In short, we cannot rely on our leaders alone – all of us, must take up the mantle to lead, to chart our course forward.

 

In his seminal work, Aldous Huxley envisioned a ‘Brave New World,’ wherein developments in technology across a wide-range of areas from manufacturing to reproduction, education, and psychological manipulation – the very technologies that the Fourth Industrial Revolution is just beginning to introduce – combined to dramatically alter our society. In his dystopian world, human society was more docile, stable, productive, and yet somehow much less human. Freethinking, compassion, and emotion, were all suppressed – casualties along the road to “progress.”

 

The Triple Bottom Line framework reminds us what is truly important, that technological progress should not be an end in itself – rather, it should be a means towards achieving better social outcomes, a greater level of stewardship of our environment, and yes, financial dividends. In this brave new world we are advancing ever more rapidly toward, it is imperative then that we shape innovation for the designs of all humanity. In such an age, it has perhaps never been more important to “deal more kindly and compassionately with one another,”18 develop a shared sense of destiny – a community not just within nations but among them – a collective understanding of the one thing that truly unites us: our humanity.

footnotes
Annotations
Rexy Josh Dorado :
"I like the idea that democratizing investment can lead to a more diverse array of investment motives and incentives. We’ve seen this through experiments in “social impact stock indexes” in different parts of the world, in the slow emergence of social impact or “world-positive” investment firms, and in the recent story of an AI-powered hedge fund that promotes a more transparent, open-source method of investment."
Citations
1
 McCurry, Justin. "Japanese Firm to Open World's First Robot-run Farm." The Guardian. Guardian News and Media, 02 Feb. 2016. Web. 27 Feb. 2017. <https://www.theguardian.com/environment/2016/feb/01/japanese-firm-to-open-worlds-first-robot-run-farm>.
2
 Wakefield, Jane. "Foxconn Replaces '60,000 Factory Workers with Robots'." BBC News. BBC, 25 May 2016. Web. 27 Feb. 2017. <http://www.bbc.com/news/technology-36376966>.
3
 "World Development Report 2016: Digital Dividends." World Bank. World Bank, n.d. Web. 27 Feb. 2017. <http://www.worldbank.org/en/publication/wdr2016>.
4
 "The Third Industrial Revolution." The Economist. The Economist Newspaper, 21 Apr. 2012. Web. 27 Feb. 2017. <http://www.economist.com/node/21553017>.
5
 Davis, Nicholas. "What Is the Fourth Industrial Revolution?" World Economic Forum. World Economic Forum, 19 Jan. 2016. Web. <19>.
6
 Davis, Nicholas. "What Is the Fourth Industrial Revolution?" World Economic Forum. World Economic Forum, 19 Jan. 2016. Web. <19>.
7
 Shankleman, Jess, and Chris Martin. "Solar Could Beat Coal to Become the Cheapest Power on Earth." Bloomberg.com. Bloomberg, 02 Jan. 2017. Web. 27 Feb. 2017. <https://www.bloomberg.com/news/articles/2017-01-03/for-cheapest-power-on-earth-look-skyward-as-coal-falls-to-solar>.
8
 "Bloomberg Businessweek - GE, the 124 Year Old Startup." Bloomberg.com. Bloomberg, 21 Mar. 2016. Web. 27 Feb. 2017. <https://www.bloomberg.com/news/videos/2016-03-21/bloomberg-businessweek-ge-the-124-year-old-startup>.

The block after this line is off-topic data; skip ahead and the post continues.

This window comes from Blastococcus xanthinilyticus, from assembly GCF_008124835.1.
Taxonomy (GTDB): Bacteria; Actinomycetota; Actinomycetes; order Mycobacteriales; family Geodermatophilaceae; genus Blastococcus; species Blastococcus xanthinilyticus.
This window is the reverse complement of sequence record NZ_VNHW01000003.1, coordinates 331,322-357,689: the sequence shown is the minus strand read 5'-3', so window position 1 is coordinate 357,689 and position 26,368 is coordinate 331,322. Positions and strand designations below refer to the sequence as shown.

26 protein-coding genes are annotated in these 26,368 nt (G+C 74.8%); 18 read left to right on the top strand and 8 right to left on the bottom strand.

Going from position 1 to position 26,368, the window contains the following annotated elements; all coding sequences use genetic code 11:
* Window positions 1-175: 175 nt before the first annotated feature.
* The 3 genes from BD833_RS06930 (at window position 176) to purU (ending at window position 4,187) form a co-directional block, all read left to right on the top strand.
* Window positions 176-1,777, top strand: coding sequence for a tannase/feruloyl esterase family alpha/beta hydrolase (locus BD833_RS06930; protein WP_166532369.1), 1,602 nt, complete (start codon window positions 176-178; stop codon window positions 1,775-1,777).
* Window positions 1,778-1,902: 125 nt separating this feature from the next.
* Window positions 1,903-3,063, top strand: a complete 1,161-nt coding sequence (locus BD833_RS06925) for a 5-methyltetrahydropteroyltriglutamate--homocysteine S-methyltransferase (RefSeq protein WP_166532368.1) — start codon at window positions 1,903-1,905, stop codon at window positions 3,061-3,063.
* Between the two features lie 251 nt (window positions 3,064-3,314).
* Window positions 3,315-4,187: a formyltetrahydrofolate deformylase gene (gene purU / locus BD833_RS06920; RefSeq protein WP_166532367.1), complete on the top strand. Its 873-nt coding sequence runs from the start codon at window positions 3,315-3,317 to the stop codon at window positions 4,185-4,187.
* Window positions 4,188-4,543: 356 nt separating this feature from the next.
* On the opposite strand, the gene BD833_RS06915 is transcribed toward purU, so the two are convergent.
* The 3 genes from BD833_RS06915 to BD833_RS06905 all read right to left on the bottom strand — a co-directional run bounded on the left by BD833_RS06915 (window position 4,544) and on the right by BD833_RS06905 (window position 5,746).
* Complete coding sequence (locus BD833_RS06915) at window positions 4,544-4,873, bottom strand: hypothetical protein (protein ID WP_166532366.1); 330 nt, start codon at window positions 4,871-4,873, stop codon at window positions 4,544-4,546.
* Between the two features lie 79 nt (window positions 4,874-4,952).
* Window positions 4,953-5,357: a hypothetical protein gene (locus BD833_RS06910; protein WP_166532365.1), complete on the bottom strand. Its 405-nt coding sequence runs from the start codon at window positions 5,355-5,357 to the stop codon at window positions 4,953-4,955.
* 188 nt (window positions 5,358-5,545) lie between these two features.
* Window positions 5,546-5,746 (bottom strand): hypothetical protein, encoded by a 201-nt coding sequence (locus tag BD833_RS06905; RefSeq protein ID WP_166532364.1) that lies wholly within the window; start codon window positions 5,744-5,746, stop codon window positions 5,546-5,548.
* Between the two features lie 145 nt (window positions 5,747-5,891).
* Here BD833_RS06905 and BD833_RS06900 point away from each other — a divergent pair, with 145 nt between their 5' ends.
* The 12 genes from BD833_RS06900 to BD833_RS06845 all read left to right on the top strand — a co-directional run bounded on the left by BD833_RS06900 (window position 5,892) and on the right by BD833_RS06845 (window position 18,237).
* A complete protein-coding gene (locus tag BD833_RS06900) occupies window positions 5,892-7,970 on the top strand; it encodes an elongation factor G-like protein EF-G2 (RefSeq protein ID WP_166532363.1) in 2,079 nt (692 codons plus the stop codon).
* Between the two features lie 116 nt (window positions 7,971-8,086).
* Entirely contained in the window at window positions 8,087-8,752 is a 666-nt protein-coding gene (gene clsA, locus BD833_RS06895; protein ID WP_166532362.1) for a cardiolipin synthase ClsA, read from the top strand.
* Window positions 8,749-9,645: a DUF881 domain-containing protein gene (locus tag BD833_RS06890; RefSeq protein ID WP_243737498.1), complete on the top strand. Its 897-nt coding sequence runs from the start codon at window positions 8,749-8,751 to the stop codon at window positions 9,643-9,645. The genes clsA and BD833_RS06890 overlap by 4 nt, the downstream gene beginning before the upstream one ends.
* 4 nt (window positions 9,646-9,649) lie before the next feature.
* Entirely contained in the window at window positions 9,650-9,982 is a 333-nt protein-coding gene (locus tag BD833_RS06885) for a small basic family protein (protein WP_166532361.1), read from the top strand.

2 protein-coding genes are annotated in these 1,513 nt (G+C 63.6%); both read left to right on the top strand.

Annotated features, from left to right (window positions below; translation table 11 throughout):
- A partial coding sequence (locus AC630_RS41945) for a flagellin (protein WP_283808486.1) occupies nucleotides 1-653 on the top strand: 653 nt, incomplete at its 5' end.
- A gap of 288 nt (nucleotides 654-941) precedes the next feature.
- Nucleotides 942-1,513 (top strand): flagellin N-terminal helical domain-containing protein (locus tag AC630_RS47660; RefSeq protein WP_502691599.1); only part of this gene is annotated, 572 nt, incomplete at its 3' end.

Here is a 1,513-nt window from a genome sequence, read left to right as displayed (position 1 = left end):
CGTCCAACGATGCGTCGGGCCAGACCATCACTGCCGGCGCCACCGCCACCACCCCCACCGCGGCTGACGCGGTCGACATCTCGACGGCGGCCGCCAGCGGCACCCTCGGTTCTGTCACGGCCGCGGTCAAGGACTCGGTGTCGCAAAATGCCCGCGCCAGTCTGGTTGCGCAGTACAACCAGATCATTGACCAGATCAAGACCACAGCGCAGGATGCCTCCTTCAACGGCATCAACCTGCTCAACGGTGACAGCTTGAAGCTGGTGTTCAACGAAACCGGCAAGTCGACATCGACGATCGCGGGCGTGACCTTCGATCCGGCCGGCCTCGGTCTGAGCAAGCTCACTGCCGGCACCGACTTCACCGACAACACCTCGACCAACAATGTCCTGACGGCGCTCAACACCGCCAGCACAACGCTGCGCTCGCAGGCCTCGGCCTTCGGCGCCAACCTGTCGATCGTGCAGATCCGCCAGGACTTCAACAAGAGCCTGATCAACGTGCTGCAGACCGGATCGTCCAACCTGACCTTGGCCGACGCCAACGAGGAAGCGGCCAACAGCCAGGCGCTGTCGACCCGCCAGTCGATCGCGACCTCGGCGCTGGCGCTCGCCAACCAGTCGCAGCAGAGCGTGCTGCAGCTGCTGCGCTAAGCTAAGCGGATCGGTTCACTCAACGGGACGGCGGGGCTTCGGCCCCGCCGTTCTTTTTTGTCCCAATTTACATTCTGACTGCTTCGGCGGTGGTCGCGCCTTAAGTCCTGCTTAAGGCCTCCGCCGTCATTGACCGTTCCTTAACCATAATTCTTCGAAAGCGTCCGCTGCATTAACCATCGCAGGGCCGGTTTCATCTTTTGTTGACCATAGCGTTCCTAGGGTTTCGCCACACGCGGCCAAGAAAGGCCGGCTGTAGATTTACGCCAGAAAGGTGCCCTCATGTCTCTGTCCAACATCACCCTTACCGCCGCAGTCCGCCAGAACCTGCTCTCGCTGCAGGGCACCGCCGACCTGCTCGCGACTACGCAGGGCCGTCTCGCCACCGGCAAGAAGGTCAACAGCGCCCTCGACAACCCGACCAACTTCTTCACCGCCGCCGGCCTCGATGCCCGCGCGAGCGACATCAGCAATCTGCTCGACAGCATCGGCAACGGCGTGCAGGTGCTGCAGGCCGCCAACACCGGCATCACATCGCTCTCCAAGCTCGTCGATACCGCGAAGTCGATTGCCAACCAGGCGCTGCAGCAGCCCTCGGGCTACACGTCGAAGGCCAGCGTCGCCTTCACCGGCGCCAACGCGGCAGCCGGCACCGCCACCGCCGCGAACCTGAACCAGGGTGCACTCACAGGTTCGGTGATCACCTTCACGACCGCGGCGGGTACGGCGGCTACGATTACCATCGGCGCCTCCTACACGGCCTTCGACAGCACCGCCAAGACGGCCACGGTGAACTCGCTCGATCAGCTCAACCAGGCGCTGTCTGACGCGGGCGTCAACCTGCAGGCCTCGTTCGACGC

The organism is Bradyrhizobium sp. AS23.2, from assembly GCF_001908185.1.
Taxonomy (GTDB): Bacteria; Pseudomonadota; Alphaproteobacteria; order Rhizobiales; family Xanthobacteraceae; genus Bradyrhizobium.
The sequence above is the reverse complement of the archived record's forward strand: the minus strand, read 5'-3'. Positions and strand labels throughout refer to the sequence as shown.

9
 Laurino, Carmel. "'Kalsada' and the Road to Better Coffee." Rappler. Rappler, 21 Mar. 2015. Web. 27 Feb. 2017. <http://www.rappler.com/move-ph/balikbayan/voices/87554-kalsada-road-better-coffee>.
10
 Davis, Nicholas. "What Is the Fourth Industrial Revolution?" World Economic Forum. World Economic Forum, 19 Jan. 2016. Web. <19>.
11
 "Home." Womensphere. N.p., n.d. Web. 27 Feb. 2017. <http://www.womensphere.org/>.
12
  "Home." Send and Receive Automated Call and SMS Text Campaigns. N.p., n.d. Web. 27 Feb. 2017. <https://www.engagespark.com/>.
13
 Davis, Nicholas. "What Is the Fourth Industrial Revolution?" World Economic Forum. World Economic Forum, 19 Jan. 2016. Web. <19>.
14
 Schwab, Klaus. "The Fourth Industrial Revolution: What It Means, How to Respond." World Economic Forum. World Economic Forum, 14 Jan. 2016. Web. <https://www.weforum.org/agenda/2016/01/the-fourth-industrial-revolution-what-it-means-and-how-to-respond>.
15
 Schwab, Klaus. "The Fourth Industrial Revolution: What It Means, How to Respond." World Economic Forum. World Economic Forum, 14 Jan. 2016. Web. <https://www.weforum.org/agenda/2016/01/the-fourth-industrial-revolution-what-it-means-and-how-to-respond>.
16
 Schwab, Klaus. "The Fourth Industrial Revolution: What It Means, How to Respond." World Economic Forum. World Economic Forum, 14 Jan. 2016. Web. <https://www.weforum.org/agenda/2016/01/the-fourth-industrial-revolution-what-it-means-and-how-to-respond>.
17
 Sagan, Carl, and Ann Druyan. Pale Blue Dot. S.I.: Ballantine, 2011. Print.
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Authors
Kathleen Largo

Passionate about entrepreneurial management and social innovation, Kathleen works with non-profit organizations, startups, and small local businesses.

Sam Ramos-Jones

A political researcher, writer, and digital content curator, advocating for the democratization of public policy discussions in the Philippines.

Enzo Pinga

Enzo Pinga is a farmer and entrepreneur seeking to grow the food movement in the Philippines.